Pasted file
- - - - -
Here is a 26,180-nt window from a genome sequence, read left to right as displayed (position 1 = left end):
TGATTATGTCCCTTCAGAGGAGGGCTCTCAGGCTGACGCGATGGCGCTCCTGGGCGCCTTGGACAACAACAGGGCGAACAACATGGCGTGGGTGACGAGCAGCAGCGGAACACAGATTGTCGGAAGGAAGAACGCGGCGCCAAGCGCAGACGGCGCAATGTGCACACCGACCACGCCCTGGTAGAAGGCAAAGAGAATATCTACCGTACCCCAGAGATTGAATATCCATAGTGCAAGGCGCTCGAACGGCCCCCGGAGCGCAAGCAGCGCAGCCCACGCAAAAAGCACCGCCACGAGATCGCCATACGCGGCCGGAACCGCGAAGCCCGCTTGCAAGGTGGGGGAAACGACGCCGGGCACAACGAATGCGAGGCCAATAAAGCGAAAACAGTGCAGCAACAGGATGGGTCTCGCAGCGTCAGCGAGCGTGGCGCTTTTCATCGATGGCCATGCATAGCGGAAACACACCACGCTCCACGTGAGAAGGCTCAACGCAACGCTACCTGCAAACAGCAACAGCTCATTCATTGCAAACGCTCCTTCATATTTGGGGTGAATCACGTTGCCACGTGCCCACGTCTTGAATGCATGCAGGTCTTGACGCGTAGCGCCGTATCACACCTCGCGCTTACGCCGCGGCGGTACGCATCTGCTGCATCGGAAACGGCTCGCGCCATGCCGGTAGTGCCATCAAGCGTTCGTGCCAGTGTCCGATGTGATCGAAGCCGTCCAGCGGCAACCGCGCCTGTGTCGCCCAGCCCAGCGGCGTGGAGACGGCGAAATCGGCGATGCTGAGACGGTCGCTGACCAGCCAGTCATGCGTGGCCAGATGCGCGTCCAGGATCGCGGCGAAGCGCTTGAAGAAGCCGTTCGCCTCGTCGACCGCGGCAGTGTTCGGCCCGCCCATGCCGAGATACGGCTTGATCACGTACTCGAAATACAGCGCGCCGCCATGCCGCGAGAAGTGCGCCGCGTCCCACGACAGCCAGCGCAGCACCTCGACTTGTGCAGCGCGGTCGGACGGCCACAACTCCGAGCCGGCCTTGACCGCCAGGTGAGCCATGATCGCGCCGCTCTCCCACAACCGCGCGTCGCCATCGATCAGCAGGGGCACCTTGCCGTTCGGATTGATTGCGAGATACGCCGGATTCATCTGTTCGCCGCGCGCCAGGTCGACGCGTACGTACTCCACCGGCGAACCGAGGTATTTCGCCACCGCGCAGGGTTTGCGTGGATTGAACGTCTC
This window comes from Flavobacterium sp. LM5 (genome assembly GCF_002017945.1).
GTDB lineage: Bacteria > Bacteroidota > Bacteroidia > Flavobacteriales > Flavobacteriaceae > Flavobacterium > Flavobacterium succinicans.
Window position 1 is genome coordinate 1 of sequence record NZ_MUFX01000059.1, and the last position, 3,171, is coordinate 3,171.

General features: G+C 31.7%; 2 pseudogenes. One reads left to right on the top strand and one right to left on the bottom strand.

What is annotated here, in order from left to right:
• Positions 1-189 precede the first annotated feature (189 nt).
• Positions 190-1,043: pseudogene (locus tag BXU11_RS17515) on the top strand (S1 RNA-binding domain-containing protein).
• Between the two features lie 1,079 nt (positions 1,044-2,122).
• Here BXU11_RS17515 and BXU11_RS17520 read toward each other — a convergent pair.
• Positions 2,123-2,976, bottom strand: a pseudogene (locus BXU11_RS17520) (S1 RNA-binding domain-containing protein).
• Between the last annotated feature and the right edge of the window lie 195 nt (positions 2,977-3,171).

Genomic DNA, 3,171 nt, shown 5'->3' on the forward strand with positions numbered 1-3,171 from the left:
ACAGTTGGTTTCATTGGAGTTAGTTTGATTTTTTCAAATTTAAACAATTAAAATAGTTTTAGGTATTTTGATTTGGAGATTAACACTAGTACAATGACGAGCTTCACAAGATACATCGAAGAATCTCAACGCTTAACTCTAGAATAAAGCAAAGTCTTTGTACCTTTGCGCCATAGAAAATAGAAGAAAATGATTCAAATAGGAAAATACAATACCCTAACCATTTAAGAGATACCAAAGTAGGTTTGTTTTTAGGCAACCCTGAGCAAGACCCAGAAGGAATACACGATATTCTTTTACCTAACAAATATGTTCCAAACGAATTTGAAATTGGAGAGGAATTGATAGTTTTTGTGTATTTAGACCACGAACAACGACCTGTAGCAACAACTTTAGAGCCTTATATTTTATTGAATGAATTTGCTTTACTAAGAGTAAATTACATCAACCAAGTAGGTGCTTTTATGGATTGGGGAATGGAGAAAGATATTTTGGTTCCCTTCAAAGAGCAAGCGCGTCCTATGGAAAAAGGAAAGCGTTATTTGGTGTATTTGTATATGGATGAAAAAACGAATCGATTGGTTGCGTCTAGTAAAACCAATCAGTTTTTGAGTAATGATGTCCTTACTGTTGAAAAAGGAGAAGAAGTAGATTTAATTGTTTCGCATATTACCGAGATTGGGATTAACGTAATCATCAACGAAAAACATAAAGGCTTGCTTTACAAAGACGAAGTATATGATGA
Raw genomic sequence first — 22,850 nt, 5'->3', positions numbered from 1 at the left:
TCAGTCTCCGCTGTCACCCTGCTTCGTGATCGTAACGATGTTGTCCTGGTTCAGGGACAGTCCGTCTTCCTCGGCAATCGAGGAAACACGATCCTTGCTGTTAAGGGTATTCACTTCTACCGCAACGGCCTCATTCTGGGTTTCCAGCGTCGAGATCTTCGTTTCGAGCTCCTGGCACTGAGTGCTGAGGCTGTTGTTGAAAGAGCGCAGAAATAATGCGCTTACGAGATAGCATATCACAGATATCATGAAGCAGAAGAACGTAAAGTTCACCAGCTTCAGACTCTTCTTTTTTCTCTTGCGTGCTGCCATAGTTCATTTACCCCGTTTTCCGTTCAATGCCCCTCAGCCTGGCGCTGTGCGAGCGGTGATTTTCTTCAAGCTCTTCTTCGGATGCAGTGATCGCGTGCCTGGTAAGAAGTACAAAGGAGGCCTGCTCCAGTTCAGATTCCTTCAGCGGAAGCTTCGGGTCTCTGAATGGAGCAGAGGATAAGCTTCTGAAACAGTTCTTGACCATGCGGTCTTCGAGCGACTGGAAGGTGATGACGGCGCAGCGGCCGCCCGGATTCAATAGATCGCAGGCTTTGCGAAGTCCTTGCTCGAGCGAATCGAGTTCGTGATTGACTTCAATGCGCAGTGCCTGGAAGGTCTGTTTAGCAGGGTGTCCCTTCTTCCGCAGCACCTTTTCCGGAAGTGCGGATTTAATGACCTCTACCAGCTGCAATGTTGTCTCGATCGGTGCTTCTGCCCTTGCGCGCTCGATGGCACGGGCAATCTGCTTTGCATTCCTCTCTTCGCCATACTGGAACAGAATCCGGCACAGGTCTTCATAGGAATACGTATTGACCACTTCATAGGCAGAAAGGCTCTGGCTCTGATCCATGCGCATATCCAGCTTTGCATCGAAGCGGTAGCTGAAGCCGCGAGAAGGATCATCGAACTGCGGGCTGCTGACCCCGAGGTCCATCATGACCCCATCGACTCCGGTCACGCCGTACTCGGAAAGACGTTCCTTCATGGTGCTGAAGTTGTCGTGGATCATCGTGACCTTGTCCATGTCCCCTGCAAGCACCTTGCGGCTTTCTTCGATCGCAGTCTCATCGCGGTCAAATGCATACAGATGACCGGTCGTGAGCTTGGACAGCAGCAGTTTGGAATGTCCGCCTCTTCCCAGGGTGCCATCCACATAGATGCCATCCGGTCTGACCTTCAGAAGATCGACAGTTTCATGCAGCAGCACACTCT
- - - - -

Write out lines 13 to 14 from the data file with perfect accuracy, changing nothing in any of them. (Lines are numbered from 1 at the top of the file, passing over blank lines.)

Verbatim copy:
• Between the last annotated feature and the right edge of the window lie 195 nt (positions 2,977-3,171).

Genomic DNA, 3,171 nt, shown 5'->3' on the forward strand with positions numbered 1-3,171 from the left: